The Mail has retaliated with a campaign against Moore personally, first in its gossip columns and then in its routine boasting about its monthly circulation figures: “Industry observers are concerned that the Telegraph, obsessed by the Church and arcane constitutional questions, has rapidly diminishing appeal in the modern world. ‘The real problem,’ said one media analyst, ‘is that the Telegraph is edited by a dilettante who seems more concerned with reaching the airwaves than actually editing his paper.’”

It looks as if the long alliance between the broadsheets and the tabloids against government intervention is coming to an end. This alliance has historically depended on a paradox: that the British press is simultaneously less restrained by taste and more constricted by law than almost any other. It has license without liberty. Kitty Kelley’s forthcoming book on the royal family will not be published here for fear of libel suits and other legal complications. There is no freedom of information act, though all parties support the cause when in opposition. So all the newspapers, regardless of quality, have felt squeezed together in self-defense against more regulation in the last decade. But earlier this summer, Alan Rusbridger, the editor of the Guardian, suggested that the quality press could live with laws to regulate “brutalist and intrusive journalism” in exchange for concessions such as a Freedom of Information Act.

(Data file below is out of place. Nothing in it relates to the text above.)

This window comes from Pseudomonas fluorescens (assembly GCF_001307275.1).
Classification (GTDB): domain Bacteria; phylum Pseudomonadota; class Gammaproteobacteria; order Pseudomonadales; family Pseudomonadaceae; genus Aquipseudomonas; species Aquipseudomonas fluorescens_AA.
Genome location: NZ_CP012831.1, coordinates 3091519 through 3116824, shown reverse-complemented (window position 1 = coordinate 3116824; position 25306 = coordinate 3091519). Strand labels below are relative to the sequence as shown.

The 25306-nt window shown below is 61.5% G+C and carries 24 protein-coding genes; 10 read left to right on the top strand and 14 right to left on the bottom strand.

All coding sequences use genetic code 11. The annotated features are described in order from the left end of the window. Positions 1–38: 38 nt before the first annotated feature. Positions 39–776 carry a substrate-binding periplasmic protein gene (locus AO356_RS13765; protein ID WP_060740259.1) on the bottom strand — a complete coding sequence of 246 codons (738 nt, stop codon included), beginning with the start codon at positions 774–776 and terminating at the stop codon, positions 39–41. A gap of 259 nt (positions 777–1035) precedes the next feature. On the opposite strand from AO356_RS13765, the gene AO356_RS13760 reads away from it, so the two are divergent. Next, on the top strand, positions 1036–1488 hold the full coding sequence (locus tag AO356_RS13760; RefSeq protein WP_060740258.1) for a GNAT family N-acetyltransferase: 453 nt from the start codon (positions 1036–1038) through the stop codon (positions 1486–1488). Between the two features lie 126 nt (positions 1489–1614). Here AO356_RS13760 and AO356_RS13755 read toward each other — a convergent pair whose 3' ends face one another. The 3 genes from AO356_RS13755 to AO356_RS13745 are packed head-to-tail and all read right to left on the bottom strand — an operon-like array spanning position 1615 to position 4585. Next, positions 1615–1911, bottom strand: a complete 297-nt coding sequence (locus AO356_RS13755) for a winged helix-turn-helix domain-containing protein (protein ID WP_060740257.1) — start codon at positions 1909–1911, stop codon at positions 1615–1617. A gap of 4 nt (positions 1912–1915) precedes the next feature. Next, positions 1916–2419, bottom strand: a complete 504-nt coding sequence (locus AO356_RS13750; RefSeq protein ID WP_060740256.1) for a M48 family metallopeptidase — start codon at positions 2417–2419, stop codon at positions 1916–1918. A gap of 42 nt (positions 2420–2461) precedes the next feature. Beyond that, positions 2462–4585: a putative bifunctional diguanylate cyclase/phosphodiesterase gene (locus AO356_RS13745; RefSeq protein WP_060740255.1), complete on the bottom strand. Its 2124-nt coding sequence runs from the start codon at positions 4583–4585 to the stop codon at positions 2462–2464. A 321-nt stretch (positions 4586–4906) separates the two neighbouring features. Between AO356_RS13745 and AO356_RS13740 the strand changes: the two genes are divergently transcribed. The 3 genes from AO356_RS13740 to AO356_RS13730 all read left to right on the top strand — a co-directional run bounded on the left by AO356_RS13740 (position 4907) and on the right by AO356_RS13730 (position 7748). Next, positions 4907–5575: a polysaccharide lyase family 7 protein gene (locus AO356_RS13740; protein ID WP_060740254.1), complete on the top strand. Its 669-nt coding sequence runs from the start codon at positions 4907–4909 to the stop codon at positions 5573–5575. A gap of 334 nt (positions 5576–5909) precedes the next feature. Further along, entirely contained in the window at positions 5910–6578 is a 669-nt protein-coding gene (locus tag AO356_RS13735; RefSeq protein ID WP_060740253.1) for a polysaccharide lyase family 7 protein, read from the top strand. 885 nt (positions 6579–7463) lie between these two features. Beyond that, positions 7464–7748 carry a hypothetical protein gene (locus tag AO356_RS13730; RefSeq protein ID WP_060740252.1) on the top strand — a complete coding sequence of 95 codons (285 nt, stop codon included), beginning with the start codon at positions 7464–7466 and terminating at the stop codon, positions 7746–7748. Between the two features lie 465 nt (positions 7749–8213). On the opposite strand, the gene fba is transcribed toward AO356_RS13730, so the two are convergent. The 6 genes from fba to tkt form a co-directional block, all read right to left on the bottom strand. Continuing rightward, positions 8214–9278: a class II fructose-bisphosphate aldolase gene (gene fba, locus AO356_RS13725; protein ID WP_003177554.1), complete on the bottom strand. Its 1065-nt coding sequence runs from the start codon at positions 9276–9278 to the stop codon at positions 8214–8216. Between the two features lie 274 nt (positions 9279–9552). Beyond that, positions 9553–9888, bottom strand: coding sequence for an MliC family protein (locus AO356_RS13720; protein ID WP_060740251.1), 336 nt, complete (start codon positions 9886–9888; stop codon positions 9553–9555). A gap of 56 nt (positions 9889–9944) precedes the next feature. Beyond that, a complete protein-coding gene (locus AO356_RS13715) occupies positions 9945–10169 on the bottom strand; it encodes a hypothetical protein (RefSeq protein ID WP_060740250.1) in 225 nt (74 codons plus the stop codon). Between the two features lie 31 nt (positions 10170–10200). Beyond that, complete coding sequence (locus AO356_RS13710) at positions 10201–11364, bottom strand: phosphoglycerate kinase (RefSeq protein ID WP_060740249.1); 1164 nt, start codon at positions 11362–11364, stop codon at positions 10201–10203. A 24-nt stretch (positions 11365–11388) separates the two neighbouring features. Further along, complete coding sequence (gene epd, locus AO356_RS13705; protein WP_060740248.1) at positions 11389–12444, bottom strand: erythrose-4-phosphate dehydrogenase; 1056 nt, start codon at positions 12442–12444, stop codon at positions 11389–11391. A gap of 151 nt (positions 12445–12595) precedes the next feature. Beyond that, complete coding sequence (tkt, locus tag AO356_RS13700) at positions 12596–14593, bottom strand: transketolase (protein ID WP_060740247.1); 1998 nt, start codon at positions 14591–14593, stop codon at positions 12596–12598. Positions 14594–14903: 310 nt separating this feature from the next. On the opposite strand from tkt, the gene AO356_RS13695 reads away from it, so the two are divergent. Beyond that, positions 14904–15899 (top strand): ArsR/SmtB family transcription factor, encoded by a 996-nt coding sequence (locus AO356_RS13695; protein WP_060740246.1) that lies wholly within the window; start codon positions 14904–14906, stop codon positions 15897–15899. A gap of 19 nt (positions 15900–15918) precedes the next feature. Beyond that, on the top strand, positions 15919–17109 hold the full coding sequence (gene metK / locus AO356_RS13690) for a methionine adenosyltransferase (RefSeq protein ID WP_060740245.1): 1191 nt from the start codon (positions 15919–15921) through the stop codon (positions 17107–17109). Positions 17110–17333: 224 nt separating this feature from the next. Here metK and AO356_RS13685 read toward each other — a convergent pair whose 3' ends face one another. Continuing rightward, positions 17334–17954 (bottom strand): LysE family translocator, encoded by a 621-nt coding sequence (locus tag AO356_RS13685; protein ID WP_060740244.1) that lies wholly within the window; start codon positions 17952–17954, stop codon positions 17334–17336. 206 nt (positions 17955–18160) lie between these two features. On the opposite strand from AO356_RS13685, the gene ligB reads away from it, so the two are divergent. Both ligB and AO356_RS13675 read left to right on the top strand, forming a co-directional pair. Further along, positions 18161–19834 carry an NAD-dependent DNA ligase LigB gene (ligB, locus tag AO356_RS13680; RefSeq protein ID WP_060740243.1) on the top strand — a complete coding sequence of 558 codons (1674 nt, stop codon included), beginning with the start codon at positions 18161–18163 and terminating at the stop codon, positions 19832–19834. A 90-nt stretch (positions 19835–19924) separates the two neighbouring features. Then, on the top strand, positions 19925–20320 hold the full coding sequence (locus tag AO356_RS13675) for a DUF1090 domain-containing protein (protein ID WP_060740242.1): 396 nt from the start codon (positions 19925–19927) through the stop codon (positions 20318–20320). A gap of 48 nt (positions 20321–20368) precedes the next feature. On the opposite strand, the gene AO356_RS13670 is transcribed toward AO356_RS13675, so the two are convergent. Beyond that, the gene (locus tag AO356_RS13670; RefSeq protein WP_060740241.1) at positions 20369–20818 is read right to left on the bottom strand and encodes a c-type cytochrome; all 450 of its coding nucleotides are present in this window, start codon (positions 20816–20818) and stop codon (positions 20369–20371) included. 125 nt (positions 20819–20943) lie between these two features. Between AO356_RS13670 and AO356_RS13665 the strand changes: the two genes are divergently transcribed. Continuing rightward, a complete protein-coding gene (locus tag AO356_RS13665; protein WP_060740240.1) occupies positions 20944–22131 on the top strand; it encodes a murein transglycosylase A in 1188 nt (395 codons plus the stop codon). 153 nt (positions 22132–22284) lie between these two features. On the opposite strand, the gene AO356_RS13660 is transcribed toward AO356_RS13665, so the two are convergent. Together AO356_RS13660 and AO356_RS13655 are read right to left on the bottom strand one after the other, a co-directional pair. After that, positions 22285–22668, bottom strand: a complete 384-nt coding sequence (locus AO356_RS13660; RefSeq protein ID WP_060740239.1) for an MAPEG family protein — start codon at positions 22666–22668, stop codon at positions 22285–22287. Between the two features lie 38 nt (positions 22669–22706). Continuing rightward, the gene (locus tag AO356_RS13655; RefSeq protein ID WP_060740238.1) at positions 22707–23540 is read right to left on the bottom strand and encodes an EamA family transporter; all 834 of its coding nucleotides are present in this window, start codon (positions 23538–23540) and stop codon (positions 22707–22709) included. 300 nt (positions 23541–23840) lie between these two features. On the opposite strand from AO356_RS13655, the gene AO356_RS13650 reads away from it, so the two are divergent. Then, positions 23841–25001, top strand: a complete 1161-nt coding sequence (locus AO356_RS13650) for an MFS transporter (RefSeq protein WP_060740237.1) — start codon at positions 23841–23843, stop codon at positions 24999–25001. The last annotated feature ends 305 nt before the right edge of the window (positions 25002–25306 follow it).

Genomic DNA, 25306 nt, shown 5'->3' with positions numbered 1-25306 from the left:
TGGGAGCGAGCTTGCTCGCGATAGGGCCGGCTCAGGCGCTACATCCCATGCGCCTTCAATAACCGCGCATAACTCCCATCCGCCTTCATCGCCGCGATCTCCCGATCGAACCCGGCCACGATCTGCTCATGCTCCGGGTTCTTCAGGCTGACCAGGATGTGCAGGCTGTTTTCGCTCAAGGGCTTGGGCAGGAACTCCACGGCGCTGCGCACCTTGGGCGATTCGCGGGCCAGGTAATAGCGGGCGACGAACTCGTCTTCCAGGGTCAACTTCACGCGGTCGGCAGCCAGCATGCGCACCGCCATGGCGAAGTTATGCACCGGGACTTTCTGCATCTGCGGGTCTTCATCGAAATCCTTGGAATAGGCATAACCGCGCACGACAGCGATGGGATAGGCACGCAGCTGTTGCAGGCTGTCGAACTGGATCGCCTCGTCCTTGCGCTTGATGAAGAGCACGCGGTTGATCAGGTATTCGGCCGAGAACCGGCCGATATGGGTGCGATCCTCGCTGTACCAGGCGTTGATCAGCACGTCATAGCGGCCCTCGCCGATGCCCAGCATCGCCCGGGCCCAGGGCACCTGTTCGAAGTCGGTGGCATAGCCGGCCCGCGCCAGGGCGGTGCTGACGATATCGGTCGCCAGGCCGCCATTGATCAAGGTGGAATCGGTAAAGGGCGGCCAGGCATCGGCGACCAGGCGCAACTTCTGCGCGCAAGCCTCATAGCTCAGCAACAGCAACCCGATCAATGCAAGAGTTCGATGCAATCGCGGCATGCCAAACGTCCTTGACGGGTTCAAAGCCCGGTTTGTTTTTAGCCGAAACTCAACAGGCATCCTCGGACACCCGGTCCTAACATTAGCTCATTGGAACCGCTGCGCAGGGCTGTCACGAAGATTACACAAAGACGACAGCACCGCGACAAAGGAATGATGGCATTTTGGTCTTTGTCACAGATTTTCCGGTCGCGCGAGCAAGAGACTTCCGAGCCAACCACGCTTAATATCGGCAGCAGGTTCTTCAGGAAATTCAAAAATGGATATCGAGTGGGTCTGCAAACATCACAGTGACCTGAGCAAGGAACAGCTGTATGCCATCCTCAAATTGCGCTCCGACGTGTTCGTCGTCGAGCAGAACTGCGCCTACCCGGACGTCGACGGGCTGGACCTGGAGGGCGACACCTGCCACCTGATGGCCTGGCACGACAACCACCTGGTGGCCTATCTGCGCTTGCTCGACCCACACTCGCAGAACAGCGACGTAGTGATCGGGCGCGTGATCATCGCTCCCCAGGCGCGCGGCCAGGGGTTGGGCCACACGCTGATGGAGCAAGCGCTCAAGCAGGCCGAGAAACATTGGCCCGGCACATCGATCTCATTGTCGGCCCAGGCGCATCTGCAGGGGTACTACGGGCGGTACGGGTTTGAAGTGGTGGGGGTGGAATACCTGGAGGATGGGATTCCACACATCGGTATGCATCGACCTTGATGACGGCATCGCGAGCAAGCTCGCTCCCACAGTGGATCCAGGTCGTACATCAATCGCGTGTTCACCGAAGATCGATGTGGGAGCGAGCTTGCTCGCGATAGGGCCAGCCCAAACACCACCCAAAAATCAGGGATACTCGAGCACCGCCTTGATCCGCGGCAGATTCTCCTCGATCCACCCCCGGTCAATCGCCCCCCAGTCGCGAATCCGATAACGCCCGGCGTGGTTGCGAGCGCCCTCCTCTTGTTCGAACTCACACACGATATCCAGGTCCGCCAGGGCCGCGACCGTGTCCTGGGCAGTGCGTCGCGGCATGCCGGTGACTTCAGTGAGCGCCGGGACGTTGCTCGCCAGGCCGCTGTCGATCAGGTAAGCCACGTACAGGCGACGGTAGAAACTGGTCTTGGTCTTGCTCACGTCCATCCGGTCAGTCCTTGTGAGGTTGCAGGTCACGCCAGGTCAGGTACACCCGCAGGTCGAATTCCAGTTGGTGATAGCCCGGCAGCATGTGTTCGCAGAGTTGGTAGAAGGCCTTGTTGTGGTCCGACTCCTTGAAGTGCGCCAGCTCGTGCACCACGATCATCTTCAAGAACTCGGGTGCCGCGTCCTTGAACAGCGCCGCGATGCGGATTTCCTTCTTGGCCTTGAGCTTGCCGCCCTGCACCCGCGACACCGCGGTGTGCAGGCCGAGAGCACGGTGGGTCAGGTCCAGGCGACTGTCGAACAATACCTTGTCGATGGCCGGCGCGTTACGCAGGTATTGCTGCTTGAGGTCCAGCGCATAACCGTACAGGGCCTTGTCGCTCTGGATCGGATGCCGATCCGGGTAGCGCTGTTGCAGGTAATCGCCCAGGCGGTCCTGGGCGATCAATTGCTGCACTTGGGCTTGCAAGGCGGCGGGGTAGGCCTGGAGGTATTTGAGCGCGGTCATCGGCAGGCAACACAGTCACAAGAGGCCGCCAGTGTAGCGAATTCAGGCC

Since 1979, no one has been elected prime minister in this country without Rupert Murdoch’s blessing. However, Tony Blair’s position now seems almost as strong as Margaret Thatcher’s was after the Falklands. If he wants to do something about the tabloid press, he will never have a better chance. But the indications are that he will do nothing. Industry watchers believe that some kind of code of conduct that will keep the cameras out of the princes’ faces is the most that will emerge.

So the tabloids will draw back a little from the princes, at least until William is 21; and in a couple of months the public will have forgotten its revulsion from the methods of the press. There is a vicious circle involved here. A reliable poll this summer showed that 76 percent of the public did not trust journalists to tell the truth, a figure surpassed only by politicians in general, and government ministers in particular. But the less the newspapers are trusted to tell the truth, the more they must sell entertainment; and producing entertainment entails all the habits that make them untrustworthy.